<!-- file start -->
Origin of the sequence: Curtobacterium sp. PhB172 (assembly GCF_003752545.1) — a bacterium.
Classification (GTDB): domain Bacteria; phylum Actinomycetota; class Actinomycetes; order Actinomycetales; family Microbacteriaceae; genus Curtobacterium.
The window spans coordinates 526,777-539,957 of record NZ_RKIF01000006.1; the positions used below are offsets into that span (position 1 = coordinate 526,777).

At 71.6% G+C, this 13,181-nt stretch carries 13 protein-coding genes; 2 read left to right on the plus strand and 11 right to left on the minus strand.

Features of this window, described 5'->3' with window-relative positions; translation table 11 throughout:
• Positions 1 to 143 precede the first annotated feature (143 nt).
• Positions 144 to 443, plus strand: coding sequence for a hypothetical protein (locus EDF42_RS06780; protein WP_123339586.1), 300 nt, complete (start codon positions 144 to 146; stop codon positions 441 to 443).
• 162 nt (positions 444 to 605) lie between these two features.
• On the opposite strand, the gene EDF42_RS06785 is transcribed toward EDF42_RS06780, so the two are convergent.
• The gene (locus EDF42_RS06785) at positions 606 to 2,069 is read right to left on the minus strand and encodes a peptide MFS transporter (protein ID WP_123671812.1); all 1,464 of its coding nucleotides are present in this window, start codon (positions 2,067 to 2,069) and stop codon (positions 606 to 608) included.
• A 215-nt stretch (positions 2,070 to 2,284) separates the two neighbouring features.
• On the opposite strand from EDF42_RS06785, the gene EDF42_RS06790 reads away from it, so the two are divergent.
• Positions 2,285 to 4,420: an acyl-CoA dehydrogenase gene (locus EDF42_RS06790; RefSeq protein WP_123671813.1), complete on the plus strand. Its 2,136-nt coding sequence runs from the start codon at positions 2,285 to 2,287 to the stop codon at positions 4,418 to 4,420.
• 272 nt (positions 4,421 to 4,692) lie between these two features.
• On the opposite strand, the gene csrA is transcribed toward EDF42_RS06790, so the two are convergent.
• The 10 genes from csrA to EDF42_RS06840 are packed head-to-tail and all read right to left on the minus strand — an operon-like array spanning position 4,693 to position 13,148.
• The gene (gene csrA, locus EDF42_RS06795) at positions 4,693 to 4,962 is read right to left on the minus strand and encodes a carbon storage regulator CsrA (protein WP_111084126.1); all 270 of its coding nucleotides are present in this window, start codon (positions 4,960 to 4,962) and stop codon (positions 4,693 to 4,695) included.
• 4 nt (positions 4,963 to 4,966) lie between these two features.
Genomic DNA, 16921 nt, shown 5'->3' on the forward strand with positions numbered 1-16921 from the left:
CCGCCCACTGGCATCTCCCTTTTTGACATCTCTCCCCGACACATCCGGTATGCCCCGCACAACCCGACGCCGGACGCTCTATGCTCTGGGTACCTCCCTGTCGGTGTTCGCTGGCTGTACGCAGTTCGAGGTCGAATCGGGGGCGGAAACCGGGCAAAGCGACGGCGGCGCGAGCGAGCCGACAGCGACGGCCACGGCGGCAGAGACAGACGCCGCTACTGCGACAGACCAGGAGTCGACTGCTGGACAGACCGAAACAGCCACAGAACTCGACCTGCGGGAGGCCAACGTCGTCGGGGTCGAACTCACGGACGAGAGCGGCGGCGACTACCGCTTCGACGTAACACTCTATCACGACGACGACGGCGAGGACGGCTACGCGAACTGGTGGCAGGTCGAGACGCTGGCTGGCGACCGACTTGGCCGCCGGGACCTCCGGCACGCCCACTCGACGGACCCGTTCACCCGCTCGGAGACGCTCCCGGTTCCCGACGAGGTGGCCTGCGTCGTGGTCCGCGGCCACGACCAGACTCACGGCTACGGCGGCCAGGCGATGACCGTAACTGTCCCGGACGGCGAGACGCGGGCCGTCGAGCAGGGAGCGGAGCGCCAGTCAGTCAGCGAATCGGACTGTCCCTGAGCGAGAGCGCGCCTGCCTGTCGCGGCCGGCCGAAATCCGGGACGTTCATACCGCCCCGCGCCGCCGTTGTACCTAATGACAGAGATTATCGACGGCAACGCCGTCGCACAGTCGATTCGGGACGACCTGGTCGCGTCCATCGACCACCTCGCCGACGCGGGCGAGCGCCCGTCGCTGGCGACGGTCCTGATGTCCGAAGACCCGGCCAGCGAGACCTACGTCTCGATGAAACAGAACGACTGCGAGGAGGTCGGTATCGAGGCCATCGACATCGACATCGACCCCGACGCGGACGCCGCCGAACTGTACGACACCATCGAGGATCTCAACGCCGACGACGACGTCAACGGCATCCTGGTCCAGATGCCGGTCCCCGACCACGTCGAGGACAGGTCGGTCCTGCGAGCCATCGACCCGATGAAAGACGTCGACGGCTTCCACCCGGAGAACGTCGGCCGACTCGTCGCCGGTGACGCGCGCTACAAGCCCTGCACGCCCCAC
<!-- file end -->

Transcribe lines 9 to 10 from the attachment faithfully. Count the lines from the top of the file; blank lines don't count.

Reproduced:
• On the opposite strand, the gene EDF42_RS06785 is transcribed toward EDF42_RS06780, so the two are convergent.
• The gene (locus EDF42_RS06785) at positions 606 to 2,069 is read right to left on the minus strand and encodes a peptide MFS transporter (protein ID WP_123671812.1); all 1,464 of its coding nucleotides are present in this window, start codon (positions 2,067 to 2,069) and stop codon (positions 606 to 608) included.